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2017 Word of the Year

basketful

[bas-kit-foo l, bah-skit-] /ˈbæs kɪtˌfʊl, ˈbɑ skɪt-/
noun, plural basketfuls.
1.
a sufficient quantity to fill a basket; the amount contained in a basket.
2.
any considerable quantity:
a basketful of surprises.
Origin of basketful
1565-1575
First recorded in 1565-75; basket + -ful
Usage note
See -ful.
Dictionary.com Unabridged
Based on the Random House Dictionary, © Random House, Inc. 2017.
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Examples from the Web for basketful
Historical Examples
  • Many a basketful has been brought to me to be identified with the hope of their edibility.

  • Bring in a basketful o' them Rome Beauties for Mr. Bennett to take home with him.

  • Just as they were leaving the cottage she came forward with a basketful of lovely apples.

    Grandmother Dear

    Mrs. Molesworth
  • "Now for Rackle Roy and a basketful of glashins and lithe," said Maurice.

    The Northern Iron George A. Birmingham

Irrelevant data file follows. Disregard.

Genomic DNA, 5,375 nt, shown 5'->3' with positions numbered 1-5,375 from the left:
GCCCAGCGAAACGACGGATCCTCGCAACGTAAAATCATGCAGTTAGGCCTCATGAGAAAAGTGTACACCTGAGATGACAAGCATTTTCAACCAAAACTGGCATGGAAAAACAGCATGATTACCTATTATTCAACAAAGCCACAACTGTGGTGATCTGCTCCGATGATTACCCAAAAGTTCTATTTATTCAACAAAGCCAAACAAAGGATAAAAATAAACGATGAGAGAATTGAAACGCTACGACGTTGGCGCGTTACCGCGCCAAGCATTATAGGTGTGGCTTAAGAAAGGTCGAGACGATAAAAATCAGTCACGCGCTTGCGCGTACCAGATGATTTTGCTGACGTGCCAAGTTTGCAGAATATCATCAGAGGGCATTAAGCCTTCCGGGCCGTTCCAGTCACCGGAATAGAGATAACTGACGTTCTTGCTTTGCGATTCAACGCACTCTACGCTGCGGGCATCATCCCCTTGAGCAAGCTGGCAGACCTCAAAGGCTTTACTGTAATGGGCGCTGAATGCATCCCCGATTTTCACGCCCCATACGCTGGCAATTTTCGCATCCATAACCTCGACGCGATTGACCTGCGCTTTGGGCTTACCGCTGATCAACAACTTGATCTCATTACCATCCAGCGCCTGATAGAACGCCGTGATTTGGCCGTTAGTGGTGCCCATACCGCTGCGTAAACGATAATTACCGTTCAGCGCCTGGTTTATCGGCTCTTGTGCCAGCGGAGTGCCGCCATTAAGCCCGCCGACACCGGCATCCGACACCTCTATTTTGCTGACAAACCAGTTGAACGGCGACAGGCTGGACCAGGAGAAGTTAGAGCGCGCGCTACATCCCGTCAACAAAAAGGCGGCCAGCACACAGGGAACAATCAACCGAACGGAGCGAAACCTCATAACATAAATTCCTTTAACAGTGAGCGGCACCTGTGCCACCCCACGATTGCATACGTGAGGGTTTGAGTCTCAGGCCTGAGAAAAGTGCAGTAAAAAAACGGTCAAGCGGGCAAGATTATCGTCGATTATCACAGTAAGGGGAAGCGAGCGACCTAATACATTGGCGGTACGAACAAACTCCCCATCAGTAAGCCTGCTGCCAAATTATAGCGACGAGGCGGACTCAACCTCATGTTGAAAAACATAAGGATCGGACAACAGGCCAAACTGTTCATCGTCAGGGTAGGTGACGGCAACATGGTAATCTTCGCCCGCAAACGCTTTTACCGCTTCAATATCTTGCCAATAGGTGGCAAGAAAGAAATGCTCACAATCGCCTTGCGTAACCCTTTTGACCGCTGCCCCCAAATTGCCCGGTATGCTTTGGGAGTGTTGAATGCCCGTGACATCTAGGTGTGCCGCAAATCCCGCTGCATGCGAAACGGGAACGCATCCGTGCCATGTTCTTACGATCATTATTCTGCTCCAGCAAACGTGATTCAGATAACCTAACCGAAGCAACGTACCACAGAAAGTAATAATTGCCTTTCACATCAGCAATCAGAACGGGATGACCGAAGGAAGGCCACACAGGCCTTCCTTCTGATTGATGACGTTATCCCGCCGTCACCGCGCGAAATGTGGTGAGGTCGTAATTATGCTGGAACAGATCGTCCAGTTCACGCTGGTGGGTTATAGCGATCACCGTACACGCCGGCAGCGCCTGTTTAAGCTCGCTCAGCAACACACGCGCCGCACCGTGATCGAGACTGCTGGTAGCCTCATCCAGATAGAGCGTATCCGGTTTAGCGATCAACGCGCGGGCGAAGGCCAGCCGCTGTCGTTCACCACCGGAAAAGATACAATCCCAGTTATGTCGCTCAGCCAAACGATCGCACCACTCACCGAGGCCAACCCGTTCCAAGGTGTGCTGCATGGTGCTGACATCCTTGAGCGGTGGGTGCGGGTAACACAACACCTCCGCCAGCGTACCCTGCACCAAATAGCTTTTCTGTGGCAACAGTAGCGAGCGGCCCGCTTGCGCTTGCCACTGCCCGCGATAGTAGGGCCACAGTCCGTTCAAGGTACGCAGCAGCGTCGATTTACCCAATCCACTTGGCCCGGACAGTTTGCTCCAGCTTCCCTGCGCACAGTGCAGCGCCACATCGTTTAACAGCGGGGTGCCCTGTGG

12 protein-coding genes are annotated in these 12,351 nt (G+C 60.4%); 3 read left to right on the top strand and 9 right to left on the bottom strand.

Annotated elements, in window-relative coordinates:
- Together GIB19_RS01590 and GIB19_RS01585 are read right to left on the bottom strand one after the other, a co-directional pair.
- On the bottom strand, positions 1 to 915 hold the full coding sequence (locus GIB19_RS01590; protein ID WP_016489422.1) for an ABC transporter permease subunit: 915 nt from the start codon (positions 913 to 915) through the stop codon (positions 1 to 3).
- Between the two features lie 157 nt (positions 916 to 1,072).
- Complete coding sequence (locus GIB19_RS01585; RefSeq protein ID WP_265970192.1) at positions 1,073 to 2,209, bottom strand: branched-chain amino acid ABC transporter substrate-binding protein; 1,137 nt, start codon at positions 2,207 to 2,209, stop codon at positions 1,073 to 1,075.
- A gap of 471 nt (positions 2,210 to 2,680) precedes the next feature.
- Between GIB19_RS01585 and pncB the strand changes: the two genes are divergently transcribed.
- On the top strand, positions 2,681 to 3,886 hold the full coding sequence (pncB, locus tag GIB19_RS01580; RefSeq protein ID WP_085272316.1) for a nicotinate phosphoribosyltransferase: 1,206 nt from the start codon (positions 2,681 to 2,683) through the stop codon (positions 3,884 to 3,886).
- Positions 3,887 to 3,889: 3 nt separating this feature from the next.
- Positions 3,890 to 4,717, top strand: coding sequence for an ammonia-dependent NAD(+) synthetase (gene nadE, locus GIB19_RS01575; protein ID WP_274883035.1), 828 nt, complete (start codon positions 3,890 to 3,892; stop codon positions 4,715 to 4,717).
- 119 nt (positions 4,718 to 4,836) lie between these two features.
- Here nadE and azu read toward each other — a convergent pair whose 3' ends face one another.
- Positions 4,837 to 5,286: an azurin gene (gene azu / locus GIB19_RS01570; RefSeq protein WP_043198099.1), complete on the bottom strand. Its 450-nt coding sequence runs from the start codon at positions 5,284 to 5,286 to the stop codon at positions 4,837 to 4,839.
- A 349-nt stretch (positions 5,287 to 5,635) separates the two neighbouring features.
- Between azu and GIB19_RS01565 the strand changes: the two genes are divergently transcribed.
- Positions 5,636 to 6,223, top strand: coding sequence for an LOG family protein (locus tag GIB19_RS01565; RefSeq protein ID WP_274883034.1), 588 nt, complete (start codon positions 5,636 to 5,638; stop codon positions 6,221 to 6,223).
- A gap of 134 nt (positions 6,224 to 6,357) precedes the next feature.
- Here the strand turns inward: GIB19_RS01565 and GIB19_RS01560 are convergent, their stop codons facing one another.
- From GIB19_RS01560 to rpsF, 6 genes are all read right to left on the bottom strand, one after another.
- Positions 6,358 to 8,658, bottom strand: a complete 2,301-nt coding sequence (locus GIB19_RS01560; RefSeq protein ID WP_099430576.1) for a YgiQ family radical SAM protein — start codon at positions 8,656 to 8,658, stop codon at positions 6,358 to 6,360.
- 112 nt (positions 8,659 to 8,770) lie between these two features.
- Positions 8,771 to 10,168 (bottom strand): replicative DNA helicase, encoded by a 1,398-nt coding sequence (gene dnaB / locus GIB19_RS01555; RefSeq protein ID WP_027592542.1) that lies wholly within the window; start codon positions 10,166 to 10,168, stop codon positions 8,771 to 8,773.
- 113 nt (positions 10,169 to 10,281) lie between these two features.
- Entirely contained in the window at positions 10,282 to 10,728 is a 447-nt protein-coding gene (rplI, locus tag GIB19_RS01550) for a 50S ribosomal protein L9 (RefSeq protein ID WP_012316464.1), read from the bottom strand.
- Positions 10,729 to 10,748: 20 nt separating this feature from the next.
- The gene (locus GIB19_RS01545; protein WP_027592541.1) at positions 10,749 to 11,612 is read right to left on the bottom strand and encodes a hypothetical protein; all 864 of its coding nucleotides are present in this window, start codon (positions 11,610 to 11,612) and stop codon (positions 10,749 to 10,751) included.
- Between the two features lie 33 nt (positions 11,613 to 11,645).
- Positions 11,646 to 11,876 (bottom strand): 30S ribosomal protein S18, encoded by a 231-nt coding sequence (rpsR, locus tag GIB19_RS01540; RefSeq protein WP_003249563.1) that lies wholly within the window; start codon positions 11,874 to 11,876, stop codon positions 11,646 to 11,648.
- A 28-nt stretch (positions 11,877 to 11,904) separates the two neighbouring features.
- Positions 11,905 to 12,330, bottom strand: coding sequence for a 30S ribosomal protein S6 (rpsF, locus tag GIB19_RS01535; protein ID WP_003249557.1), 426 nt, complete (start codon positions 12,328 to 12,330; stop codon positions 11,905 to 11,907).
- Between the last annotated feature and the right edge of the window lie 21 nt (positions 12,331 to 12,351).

• Could a man eat as much as he did—all our basketful of food?

    Morning Star H. Rider Haggard
  • I will bring you a basketful of apples, chocolates, and a peach or two.

    Girls of the Forest L. T. Meade
  • Often on board the steamer a woman brings a basketful to sell.

  • If you desire it, I will present you with a basketful of roses this instant.

    The White Rose of Memphis William C. Falkner
  • He bought a basketful and offered it to Kanai and myself, who were near-by.

    Autobiography of a YOGI Paramhansa Yogananda
  • From underground there comes, by the basketful and sackful, a sort of round root.

    Insect Adventures J. Henri Fabre

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Word Value for basketful

18
21
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